I set off for the community garden, with a stack of comically stacked boxes in my arms.
Cardboard boxes are the best thing for weeds. You can flatten them into a long rectangle, then place them on the weed patch, weighted down with a brick or something. In two weeks this patch will be weed free and you can move the cardboard to the next patch. The community garden is almost overgrown with weeds: dandelion and plantain and tall grass, bindweed and poke and an itchy plant that I don’t recognize. All these plants have their uses; I especially like dandelions. But they get out of control.
I was the only soul working at the community garden most of the time I showed up there. It’s still brand new. Most of the people who help him have a regular job during the weekdays. I’m the one who has afternoon hours to shovel dirt in raised beds and pull out perennial weeds. But I’m not strong enough to completely hold back the weeds. They are waist high in the half of the garden that is fallow, and they encroach on the half where the mulch and raised beds are. So I picked up my box.
In front of the door, the harasser neighbor was watching. She likes to hide behind the tall bushes that divide our properties, waiting for someone to come out. As I walked out with my boxes, she yelled the usual insults. “R*t*rd! Sit it! R*t*rd! Go to the r*t*rd factory!”
“We showed the pictures of you on our porch on Martin Luther King Day to the neighbors, intruders,” I said – imagining myself brave, even though inside I was shaking.
It worked. She was shocked into silence for a moment.
I rushed around the corner, praying she wouldn’t follow me, and she didn’t.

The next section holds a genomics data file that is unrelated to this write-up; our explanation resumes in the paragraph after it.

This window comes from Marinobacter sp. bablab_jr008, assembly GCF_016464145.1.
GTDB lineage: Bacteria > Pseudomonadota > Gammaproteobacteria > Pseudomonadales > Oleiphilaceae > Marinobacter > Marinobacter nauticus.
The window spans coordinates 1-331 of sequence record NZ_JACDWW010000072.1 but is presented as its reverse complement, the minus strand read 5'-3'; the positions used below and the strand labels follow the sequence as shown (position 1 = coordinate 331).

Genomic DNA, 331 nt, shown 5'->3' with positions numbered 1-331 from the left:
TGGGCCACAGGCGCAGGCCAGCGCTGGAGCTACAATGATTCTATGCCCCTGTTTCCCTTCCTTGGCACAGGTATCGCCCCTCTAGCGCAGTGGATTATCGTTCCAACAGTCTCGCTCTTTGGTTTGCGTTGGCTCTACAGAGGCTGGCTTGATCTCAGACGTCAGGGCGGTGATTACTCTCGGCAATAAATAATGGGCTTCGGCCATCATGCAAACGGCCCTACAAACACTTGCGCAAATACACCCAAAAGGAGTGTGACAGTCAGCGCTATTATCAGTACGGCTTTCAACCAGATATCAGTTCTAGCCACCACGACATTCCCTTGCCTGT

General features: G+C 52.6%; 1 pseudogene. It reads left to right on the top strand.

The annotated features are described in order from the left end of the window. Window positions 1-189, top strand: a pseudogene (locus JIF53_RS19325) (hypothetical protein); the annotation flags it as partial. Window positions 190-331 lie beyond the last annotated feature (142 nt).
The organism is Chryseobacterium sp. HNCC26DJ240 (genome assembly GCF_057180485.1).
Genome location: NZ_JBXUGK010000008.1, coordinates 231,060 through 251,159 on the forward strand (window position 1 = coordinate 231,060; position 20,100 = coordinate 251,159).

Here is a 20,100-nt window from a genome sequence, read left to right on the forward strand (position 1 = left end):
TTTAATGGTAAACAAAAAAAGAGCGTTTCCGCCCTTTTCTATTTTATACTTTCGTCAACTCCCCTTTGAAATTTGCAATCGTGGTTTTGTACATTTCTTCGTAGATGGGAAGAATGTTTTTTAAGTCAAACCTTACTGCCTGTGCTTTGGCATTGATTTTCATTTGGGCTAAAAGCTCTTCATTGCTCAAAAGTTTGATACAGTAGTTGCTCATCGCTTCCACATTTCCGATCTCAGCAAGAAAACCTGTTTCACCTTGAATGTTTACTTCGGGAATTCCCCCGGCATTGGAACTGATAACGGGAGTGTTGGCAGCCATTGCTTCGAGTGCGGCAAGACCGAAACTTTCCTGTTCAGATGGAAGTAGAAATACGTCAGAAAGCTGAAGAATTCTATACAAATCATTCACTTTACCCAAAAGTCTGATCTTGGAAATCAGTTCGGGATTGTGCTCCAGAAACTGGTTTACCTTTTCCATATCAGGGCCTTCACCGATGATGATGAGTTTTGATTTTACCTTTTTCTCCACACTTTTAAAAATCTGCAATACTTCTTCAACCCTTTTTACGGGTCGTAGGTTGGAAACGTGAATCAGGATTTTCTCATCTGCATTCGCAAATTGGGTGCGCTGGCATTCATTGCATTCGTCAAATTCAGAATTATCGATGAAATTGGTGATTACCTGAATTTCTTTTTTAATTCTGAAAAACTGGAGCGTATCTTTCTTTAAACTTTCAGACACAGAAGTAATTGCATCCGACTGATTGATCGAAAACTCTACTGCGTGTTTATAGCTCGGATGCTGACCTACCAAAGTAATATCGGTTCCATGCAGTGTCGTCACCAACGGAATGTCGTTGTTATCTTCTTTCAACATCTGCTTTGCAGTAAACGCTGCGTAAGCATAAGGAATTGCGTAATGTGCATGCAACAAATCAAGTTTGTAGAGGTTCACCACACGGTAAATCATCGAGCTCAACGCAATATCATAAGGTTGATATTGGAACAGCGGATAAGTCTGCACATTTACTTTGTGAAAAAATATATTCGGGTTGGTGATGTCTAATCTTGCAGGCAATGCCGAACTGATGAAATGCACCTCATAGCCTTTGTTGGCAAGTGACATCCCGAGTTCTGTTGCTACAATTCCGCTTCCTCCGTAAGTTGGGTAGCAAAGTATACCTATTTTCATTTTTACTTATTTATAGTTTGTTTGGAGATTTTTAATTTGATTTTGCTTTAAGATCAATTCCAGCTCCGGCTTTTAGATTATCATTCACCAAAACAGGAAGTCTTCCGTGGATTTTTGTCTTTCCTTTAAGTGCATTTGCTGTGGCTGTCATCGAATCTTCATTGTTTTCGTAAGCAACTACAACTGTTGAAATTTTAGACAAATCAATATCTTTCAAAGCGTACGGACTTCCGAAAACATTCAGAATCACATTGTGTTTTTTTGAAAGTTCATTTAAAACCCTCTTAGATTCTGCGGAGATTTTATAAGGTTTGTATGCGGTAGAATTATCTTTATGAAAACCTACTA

For a moment, I flattened some cardboard and laid it over the weeds, imagining my neighbor was a bindweed sprout. Then I shoveled dirt into the flowerbeds, furiously, blowing steam, until I was exhausted.
Later that week, my strawberries were destroyed by accident.
We have a nice neighbor who mows our lawn for us so the harassing neighbor won’t attack us again. She is obsessed with the dividing line between our gardens, and whenever we mow nearby she comes out to harass and sometimes mug and beat. The police have informed us that it is our fault for not learning to get along with them and will not do anything. But the other neighbor tries to help us by cutting our grass after cutting his, and we are very grateful to him.
A few nights ago he came when it was dark. He accidentally crushed my field of strawberries, the one I planted in 2020 when I was hoping the neighbor would leave us alone. It had been full of new green berries, just ready to ripen in the sun. Now it was bare earth without leaves.
I cried for a long time.
I’ve had a lot of worries this year. I had many severe panic attacks. But that was the first real scream I’ve had in months, and strawberries everywhere. I cried until I was sick, then I snuck out into the garden again.